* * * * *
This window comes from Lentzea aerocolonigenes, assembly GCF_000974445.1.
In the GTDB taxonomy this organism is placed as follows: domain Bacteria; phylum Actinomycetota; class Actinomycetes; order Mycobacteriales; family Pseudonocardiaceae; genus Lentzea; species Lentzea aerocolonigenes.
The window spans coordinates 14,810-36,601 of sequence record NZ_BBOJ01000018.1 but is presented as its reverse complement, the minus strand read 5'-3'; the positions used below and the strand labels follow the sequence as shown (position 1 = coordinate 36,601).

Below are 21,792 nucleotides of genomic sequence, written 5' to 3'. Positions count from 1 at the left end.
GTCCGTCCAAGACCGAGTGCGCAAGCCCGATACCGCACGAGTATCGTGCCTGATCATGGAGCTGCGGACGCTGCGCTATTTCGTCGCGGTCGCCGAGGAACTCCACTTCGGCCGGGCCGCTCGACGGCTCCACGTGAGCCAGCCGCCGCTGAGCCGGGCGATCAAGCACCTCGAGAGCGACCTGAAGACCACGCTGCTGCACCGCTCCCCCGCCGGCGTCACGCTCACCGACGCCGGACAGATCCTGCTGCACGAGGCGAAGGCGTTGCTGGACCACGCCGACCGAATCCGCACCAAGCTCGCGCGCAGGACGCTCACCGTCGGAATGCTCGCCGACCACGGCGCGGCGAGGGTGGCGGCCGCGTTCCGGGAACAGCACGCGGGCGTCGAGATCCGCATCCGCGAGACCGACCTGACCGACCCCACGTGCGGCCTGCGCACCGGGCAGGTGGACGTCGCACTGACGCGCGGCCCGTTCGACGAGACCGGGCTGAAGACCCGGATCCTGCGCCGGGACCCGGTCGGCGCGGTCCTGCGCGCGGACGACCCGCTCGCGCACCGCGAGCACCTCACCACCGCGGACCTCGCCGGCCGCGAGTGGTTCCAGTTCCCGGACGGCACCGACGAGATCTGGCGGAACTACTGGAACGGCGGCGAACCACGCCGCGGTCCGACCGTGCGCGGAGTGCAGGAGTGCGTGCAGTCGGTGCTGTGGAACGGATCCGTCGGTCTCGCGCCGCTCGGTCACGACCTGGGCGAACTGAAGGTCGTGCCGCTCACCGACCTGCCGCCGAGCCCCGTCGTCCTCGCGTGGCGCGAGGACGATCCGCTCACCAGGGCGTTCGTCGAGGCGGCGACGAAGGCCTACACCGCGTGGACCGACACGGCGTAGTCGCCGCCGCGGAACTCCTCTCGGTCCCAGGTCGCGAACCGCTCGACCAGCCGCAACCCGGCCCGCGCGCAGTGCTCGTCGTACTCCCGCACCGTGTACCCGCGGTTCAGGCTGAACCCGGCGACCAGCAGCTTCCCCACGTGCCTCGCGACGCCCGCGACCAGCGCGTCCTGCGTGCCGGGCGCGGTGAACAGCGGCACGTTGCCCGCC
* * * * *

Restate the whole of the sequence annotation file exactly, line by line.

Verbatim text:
This window comes from Lentzea aerocolonigenes, assembly GCF_000974445.1.
In the GTDB taxonomy this organism is placed as follows: domain Bacteria; phylum Actinomycetota; class Actinomycetes; order Mycobacteriales; family Pseudonocardiaceae; genus Lentzea; species Lentzea aerocolonigenes.
The window spans coordinates 14,810-36,601 of sequence record NZ_BBOJ01000018.1 but is presented as its reverse complement, the minus strand read 5'-3'; the positions used below and the strand labels follow the sequence as shown (position 1 = coordinate 36,601).

Below are 21,792 nucleotides of genomic sequence, written 5' to 3'. Positions count from 1 at the left end.
GTCCGTCCAAGACCGAGTGCGCAAGCCCGATACCGCACGAGTATCGTGCCTGATCATGGAGCTGCGGACGCTGCGCTATTTCGTCGCGGTCGCCGAGGAACTCCACTTCGGCCGGGCCGCTCGACGGCTCCACGTGAGCCAGCCGCCGCTGAGCCGGGCGATCAAGCACCTCGAGAGCGACCTGAAGACCACGCTGCTGCACCGCTCCCCCGCCGGCGTCACGCTCACCGACGCCGGACAGATCCTGCTGCACGAGGCGAAGGCGTTGCTGGACCACGCCGACCGAATCCGCACCAAGCTCGCGCGCAGGACGCTCACCGTCGGAATGCTCGCCGACCACGGCGCGGCGAGGGTGGCGGCCGCGTTCCGGGAACAGCACGCGGGCGTCGAGATCCGCATCCGCGAGACCGACCTGACCGACCCCACGTGCGGCCTGCGCACCGGGCAGGTGGACGTCGCACTGACGCGCGGCCCGTTCGACGAGACCGGGCTGAAGACCCGGATCCTGCGCCGGGACCCGGTCGGCGCGGTCCTGCGCGCGGACGACCCGCTCGCGCACCGCGAGCACCTCACCACCGCGGACCTCGCCGGCCGCGAGTGGTTCCAGTTCCCGGACGGCACCGACGAGATCTGGCGGAACTACTGGAACGGCGGCGAACCACGCCGCGGTCCGACCGTGCGCGGAGTGCAGGAGTGCGTGCAGTCGGTGCTGTGGAACGGATCCGTCGGTCTCGCGCCGCTCGGTCACGACCTGGGCGAACTGAAGGTCGTGCCGCTCACCGACCTGCCGCCGAGCCCCGTCGTCCTCGCGTGGCGCGAGGACGATCCGCTCACCAGGGCGTTCGTCGAGGCGGCGACGAAGGCCTACACCGCGTGGACCGACACGGCGTAGTCGCCGCCGCGGAACTCCTCTCGGTCCCAGGTCGCGAACCGCTCGACCAGCCGCAACCCGGCCCGCGCGCAGTGCTCGTCGTACTCCCGCACCGTGTACCCGCGGTTCAGGCTGAACCCGGCGACCAGCAGCTTCCCCACGTGCCTCGCGACGCCCGCGACCAGCGCGTCCTGCGTGCCGGGCGCGGTGAACAGCGGCACGTTGCCCGCC